Weak consumer sentiment amid tight liquidity conditions led to year-on-year de-growth of 6 per cent in vehicle registrations during July, the Federation of Automobile Dealers Associations (FADA) said on Monday.
Total vehicle registrations dropped to 16,54,535 in July 2019 from 17,59,219 in July 2018.
"Consumer sentiment and overall demand continued to be quite weak across all segments and most geographies," said FADA President Ashish Harsharaj Kale.
"The July sales continue to be in the negative zone year-on-year with two-wheelers at a de-growth of minus five per cent, passenger vehicles by minus 11 per cent and commercial vehicles at minus 14 per cent."
FADA India represents over 15,000 automobile dealers having 25,000 dealerships including 30 associations of automobile dealers at the regional, state and city levels accounting for 90 per cent of market share.
While the two-wheeler registrations dropped to 13,32,384 in July this year from 14,03,382 in the year-ago period, three-wheeler registrations were down to 55,850 from 54,250.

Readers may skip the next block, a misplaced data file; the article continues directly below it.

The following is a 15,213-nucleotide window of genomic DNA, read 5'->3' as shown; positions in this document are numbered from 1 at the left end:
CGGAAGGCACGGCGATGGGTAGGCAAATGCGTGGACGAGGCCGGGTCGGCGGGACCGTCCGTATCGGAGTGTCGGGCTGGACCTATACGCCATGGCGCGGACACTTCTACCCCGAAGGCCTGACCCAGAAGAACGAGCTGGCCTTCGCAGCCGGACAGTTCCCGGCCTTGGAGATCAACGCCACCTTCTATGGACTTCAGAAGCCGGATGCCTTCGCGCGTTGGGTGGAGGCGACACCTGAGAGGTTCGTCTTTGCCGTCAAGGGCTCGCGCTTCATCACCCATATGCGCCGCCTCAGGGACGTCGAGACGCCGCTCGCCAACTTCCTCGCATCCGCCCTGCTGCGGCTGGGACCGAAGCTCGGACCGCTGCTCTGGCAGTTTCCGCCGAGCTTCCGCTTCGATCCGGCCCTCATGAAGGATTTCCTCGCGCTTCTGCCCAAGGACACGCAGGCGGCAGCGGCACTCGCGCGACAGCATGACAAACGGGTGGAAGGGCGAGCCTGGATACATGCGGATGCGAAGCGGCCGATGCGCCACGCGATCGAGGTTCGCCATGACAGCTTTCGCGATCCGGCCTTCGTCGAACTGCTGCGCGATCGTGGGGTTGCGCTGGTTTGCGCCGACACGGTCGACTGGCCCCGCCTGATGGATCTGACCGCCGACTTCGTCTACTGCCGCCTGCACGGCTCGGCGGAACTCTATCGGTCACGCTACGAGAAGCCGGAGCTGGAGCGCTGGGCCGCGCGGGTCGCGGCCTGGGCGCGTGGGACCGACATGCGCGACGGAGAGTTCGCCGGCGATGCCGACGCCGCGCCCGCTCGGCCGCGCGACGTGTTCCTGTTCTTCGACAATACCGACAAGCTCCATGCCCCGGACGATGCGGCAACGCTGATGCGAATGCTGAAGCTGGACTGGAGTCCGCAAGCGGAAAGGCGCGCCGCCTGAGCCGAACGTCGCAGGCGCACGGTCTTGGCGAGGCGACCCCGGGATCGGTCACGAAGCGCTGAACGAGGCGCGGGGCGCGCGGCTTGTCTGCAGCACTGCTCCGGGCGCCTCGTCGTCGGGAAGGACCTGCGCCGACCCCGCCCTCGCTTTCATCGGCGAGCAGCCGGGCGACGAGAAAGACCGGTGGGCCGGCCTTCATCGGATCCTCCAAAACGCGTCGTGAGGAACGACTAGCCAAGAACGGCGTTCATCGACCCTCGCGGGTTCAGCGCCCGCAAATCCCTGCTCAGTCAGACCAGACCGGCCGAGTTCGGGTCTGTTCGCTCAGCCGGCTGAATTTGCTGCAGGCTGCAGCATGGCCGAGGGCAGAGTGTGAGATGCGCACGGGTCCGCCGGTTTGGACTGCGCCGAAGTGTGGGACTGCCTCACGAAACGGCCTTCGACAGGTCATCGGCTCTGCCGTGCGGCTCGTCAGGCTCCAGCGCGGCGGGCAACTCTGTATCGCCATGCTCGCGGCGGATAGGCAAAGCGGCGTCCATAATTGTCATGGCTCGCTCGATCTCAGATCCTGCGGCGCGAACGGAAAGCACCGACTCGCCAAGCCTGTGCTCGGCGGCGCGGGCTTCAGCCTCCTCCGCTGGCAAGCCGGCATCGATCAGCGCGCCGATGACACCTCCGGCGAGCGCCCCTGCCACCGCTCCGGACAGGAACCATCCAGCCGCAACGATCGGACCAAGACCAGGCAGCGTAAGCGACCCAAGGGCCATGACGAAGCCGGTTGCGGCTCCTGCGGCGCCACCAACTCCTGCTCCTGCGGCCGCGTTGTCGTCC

Commercial vehicle registrations edged lower to 23,118 from 26,815 in July last year while passenger vehicle registrations dipped to 2,43,183 in July 2019 from 2,74,772 in July 2018.
High inventory levels led FADA to categorise the near-term outlook as 'cautiously optimistic.' It said the consumer sentiment and demand continues to be weak and purchase postponement continues. Transmission of surplus liquidity and interest rate cuts are still not seen in retail lending.
The flood situation in many states is contributing to falling auto sales, FADA said in a statement.
A week ago, the Society of Indian Automobile Manufacturers (SIAM) said 10 lakh jobs are under threat in vendors or component manufacturing segment of the auto sector due to falling sales.
The auto industry employs over 3.5 crore people directly and indirectly. Representatives of major automobile manufacturers recently met Finance Minister Nirmala Sitharaman and sought the lowering of Goods and Services Tax (GST) from 28 per cent to 18 per cent.
The slowdown in auto sales stems from a severe liquidity crunch in the non-banking financial sector which has dried up lines of credit to both auto dealers and potential car buyers.
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